Scotland business

Shares in Johnston Press slump after first-half loss

i newspaper and Scotsman
Image caption Johnston Press publishes about 200 titles, including the i newspaper and The Scotsman

Shares in Johnston Press slumped after the publisher swung into the red in the first half of the year following a hefty one-off charge.

The Edinburgh-based group reported a statutory pre-tax loss of £183.7m, having made a £2.2m profit in the same period last year.

The publisher, whose titles include The Scotsman, cut the valuation of its title and print assets by 45% to £224m.

Johnston said the writedown followed "difficult trading conditions".

By late morning, the group's share price was down by more than 16%, at 11.5p.

Johnston, which owns about 200 titles around the UK, said adjusted pre-tax profit for the six months to 2 July was £12.3m - a fall of 27% on the same period last year.

It cited Brexit uncertainty and a continued slump in advertising as reasons for the fall.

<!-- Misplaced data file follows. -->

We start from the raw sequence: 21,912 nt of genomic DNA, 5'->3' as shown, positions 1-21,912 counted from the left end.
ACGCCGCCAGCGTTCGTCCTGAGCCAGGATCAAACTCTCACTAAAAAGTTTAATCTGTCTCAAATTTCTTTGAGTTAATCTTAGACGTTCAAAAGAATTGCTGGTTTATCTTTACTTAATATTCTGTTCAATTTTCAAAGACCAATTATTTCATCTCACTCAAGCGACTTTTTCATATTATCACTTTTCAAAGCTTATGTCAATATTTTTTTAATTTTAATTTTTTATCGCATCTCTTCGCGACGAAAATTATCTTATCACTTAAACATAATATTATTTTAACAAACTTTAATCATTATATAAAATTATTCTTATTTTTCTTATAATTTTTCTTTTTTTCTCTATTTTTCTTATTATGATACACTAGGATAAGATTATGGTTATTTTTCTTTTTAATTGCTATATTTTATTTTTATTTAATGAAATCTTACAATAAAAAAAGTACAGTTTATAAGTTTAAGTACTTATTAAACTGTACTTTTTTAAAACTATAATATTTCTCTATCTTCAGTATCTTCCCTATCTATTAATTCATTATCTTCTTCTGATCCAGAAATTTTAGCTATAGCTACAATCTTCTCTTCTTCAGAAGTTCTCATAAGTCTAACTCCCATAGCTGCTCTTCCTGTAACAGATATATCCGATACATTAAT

Revenue for the first half was 9.7% down, at £113.9m.

This was despite a boost from the acquisition of the i newspaper in April, which resulted in a 2.3% increase in circulation revenue, to £38.4m.

Advertising revenues fell by 15% in the second quarter, a slight improvement on the 17.9% drop in the previous three months.

Print advertising sales, excluding classifieds, declined by 7.7% (not including the i), having fallen by 15.6% in the first quarter.

'Challenging market'

The group's digital audience grew by 22.4% to an average monthly audience of 24.4 million in the first half.

Its print audience declined, with weeklies down 10.9% year on year. The Yorkshire Post was down by 9.8% and The Scotsman by 10.9%.

However, the average daily circulation of the i newspaper, which Johnston acquired in April for £24m, grew from 270,182 in the month before the acquisition to 294,223 in June.

Johnston said a further increase was expected in July.

Chief executive Ashley Highfield said: "The market continues to be challenging and uncertainty surrounding the outcome of the Brexit negotiations has caused further softness in some segments of the advertising market, in June and July.

"Nevertheless, we are focused on our strategy of increasing overall audiences, maximising opportunities for the i, maintaining tight cost control and rebalancing our portfolio."

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